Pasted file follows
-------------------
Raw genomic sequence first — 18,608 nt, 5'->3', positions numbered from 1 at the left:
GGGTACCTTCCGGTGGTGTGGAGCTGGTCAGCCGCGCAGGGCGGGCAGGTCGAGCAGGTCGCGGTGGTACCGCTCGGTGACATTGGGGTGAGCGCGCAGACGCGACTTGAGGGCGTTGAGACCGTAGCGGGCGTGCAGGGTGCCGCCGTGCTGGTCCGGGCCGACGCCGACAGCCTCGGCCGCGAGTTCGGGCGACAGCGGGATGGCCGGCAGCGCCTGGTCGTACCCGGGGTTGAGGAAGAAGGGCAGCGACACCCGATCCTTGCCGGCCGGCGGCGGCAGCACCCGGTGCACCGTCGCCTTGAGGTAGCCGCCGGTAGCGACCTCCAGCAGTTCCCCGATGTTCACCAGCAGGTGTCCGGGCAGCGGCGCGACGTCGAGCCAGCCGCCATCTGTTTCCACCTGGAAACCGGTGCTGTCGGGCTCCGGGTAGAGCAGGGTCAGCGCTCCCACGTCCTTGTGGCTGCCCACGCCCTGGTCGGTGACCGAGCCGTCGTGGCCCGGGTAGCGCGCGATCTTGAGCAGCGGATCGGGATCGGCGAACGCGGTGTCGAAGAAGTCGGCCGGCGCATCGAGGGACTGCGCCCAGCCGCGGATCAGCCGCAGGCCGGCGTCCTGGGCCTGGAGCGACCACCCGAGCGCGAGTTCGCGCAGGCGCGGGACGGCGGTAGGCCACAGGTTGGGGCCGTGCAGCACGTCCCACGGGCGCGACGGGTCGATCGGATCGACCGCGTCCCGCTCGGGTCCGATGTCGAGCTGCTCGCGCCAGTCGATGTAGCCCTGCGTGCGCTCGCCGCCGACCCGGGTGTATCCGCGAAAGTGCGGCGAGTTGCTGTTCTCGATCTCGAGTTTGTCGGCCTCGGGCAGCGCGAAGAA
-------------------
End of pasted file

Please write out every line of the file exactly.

Raw genomic sequence first — 18,608 nt, 5'->3', positions numbered from 1 at the left:
GGGTACCTTCCGGTGGTGTGGAGCTGGTCAGCCGCGCAGGGCGGGCAGGTCGAGCAGGTCGCGGTGGTACCGCTCGGTGACATTGGGGTGAGCGCGCAGACGCGACTTGAGGGCGTTGAGACCGTAGCGGGCGTGCAGGGTGCCGCCGTGCTGGTCCGGGCCGACGCCGACAGCCTCGGCCGCGAGTTCGGGCGACAGCGGGATGGCCGGCAGCGCCTGGTCGTACCCGGGGTTGAGGAAGAAGGGCAGCGACACCCGATCCTTGCCGGCCGGCGGCGGCAGCACCCGGTGCACCGTCGCCTTGAGGTAGCCGCCGGTAGCGACCTCCAGCAGTTCCCCGATGTTCACCAGCAGGTGTCCGGGCAGCGGCGCGACGTCGAGCCAGCCGCCATCTGTTTCCACCTGGAAACCGGTGCTGTCGGGCTCCGGGTAGAGCAGGGTCAGCGCTCCCACGTCCTTGTGGCTGCCCACGCCCTGGTCGGTGACCGAGCCGTCGTGGCCCGGGTAGCGCGCGATCTTGAGCAGCGGATCGGGATCGGCGAACGCGGTGTCGAAGAAGTCGGCCGGCGCATCGAGGGACTGCGCCCAGCCGCGGATCAGCCGCAGGCCGGCGTCCTGGGCCTGGAGCGACCACCCGAGCGCGAGTTCGCGCAGGCGCGGGACGGCGGTAGGCCACAGGTTGGGGCCGTGCAGCACGTCCCACGGGCGCGACGGGTCGATCGGATCGACCGCGTCCCGCTCGGGTCCGATGTCGAGCTGCTCGCGCCAGTCGATGTAGCCCTGCGTGCGCTCGCCGCCGACCCGGGTGTATCCGCGAAAGTGCGGCGAGTTGCTGTTCTCGATCTCGAGTTTGTCGGCCTCGGGCAGCGCGAAGAA